Establishing the "Tat"
Democrats want everyone to know how badly Republicans treated Clinton's judicial nominees. So that they can be even worse to Bush's.
12:00 AM, May 9, 2002 • By TERRY EASTLAND
TODAY A SUBCOMMITTEE of the Senate Judiciary Committee will hold a hearing designed to put Republicans on the defensive. "Ghosts of Nominations Past: Setting the Record Straight," is how the hearing is billed. By "nominations past," the Democrats, led by subcommittee chairman Charles Schumer, mean Clinton nominees who weren't confirmed when Republicans controlled the Senate from 1995 through 2000. Some of those nominees ("ghosts") are scheduled to appear (they do happen to be alive) before the subcommittee.
You'll note that today's date is May 9, 2002. The Democrats chose today to have the hearing for a reason: It's exactly one year since Bush announced his first judicial nominees, a total of 11, all of them to circuit courts. Just 3 have been confirmed. The remaining 8 have yet to have hearings. If you've followed this story, you know that committee members have been debating the circuit-judge confirmation pace. (Bush has named 30 in all, and 9 have been confirmed.) Democrats are using the anniversary to argue that the Republican-controlled Senate treated a lot of Clinton's circuit nominees badly, most by never holding hearings. Though Democrats deny that now that they control the Senate they are behaving in a tit-for-tat manner, the hearing sure looks like an effort to establish the tat.
In light of what both sides have been saying in advance of the hearing, you can expect that it will be heavy on numbers. The Democrats will say that the Republicans from 1995 through 2000 blocked confirmation of 35 percent of Clinton's circuit nominees. Republicans probably will dispute that percentage. There is no disagreement between the two sides over the numerator, the number confirmed, which is 46. But there is a disagreement over the denominator, the number nominated. Because some were nominated twice (in successive Congresses), they should, as the Republicans correctly argue, be counted only once. In any event, Democrats will complain that whatever percentage you use, it shows that the Republicans were blocking a lot of Clinton circuit nominees. Democrats suspect that Republicans did so in order to leave the seats open for a Republican president to fill.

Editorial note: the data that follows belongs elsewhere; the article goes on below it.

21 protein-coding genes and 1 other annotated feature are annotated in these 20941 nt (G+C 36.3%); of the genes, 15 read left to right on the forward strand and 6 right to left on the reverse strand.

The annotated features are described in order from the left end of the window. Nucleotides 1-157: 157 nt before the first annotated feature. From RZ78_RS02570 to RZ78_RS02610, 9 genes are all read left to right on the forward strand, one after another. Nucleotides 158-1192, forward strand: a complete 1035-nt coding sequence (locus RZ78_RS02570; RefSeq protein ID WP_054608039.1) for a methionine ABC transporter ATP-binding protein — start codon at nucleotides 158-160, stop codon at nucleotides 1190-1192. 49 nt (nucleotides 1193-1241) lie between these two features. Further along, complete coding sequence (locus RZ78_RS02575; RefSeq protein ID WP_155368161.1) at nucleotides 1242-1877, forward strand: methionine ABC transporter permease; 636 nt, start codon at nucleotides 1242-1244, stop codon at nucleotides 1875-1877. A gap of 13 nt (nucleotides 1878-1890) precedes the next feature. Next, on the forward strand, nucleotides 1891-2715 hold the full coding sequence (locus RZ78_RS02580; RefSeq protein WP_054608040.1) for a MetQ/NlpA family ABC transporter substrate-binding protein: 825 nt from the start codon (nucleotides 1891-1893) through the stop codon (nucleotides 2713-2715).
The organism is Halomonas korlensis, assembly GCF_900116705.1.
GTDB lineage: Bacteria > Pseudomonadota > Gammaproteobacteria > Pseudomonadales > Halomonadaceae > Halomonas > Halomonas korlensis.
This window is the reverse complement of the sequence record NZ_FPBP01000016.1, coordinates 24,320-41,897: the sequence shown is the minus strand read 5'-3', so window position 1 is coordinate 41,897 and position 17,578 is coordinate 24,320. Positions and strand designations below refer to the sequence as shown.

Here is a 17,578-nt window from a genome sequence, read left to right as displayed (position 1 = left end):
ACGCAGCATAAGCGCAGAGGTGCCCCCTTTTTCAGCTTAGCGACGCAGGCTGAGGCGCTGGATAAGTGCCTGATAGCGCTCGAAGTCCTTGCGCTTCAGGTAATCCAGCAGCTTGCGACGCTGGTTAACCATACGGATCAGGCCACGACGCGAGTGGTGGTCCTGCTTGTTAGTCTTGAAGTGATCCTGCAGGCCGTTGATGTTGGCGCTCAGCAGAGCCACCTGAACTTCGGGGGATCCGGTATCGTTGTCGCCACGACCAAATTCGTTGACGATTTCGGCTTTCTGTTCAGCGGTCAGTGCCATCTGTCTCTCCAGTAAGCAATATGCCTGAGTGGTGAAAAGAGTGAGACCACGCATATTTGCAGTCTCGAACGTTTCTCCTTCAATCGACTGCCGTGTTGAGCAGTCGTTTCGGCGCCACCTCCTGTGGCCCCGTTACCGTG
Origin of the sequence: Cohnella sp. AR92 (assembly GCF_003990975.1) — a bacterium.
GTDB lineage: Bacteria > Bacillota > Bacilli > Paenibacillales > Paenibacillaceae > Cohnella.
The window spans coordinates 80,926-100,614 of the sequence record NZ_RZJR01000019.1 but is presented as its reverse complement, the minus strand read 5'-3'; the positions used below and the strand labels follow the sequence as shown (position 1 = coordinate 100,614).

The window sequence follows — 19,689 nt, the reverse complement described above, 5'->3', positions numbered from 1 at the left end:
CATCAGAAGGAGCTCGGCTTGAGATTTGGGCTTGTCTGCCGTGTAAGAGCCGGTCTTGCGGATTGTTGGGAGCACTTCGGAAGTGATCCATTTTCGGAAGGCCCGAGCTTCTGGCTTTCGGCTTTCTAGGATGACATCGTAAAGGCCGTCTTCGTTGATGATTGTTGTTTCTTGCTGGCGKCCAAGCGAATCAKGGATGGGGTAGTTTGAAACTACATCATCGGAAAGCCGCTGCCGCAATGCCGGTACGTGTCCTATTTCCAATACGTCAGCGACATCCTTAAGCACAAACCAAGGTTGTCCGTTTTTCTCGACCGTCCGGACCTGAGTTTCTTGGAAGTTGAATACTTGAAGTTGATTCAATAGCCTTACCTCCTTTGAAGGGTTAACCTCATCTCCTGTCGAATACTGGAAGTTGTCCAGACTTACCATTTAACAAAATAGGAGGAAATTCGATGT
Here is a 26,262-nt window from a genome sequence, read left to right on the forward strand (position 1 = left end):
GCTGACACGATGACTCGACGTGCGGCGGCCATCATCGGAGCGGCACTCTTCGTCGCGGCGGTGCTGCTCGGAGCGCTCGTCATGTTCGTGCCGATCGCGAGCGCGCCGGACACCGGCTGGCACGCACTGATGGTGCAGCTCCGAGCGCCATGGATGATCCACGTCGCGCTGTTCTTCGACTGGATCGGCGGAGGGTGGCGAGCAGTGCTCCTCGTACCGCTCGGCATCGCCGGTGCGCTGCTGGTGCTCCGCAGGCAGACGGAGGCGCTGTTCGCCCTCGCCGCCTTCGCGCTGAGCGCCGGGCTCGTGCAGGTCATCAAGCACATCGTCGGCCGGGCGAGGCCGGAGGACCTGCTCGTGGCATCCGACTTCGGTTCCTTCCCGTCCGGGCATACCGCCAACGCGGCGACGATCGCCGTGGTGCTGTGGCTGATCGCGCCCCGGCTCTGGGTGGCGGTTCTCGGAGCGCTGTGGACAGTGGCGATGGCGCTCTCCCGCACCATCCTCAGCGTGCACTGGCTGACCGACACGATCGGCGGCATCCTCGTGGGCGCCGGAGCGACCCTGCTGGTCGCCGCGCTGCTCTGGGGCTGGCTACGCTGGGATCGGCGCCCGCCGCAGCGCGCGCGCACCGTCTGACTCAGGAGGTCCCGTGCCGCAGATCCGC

Republicans will counter that most of those not acted upon lacked home-state senatorial support or else were discovered during the committee's internal review to have a problem of some sort (not the kind to make public) that effectively ended their nominations. Republicans will be reluctant to identify those nominees, or to concede even (as appears to be the case) that some (non-problematic) nominees weren't treated fairly--that they should have been given hearings. If the Democrats bring up the matter, Republicans will deny trying to reserve the vacancies for a GOP president to fill. They will say they reviewed each nomination on its own terms.
In all, the Republicans will argue that the committee, whose chairman was Orrin Hatch, handled its duties just fine. And they will go on to point out, if you want to compare now to then, that the Democrats are doing terribly, as they have confirmed only 30 percent of Bush's circuit nominees (9 of 30), although, of course, that number doubtless will go up. They will emphasize that of the 8 nominees from the first batch of 11 who have yet to have hearings, only one doesn't have the support of both home-state senators.
The Republicans also will emphasize what may be their most compelling numbers: That all three of the presidents prior to Bush saw their first 11 circuit nominees confirmed during their first year in office. Bush, of course, has had no such luck, and he's well into his second year. Republicans suspect the Democrats have a coordinated strategy of opposition, one grounded in ideology.
Today's hearing may turn personal. In a meeting with reporters Wednesday, Hatch took sharp issue with Democratic complaints about the Judiciary Committee's handling of Clinton nominees when he was its chairman, and he spoke with evident emotion about what he sees as the committee's unfair treatment of Bush nominees. Several times he came close to uttering an expletive. At one point, in fact, he said some Bush nominees were "being treated like--" only to catch himself and say, "Leave that blank." Today he probably will be tempted more than once to fill in the blank.
Terry Eastland is publisher of The Weekly Standard.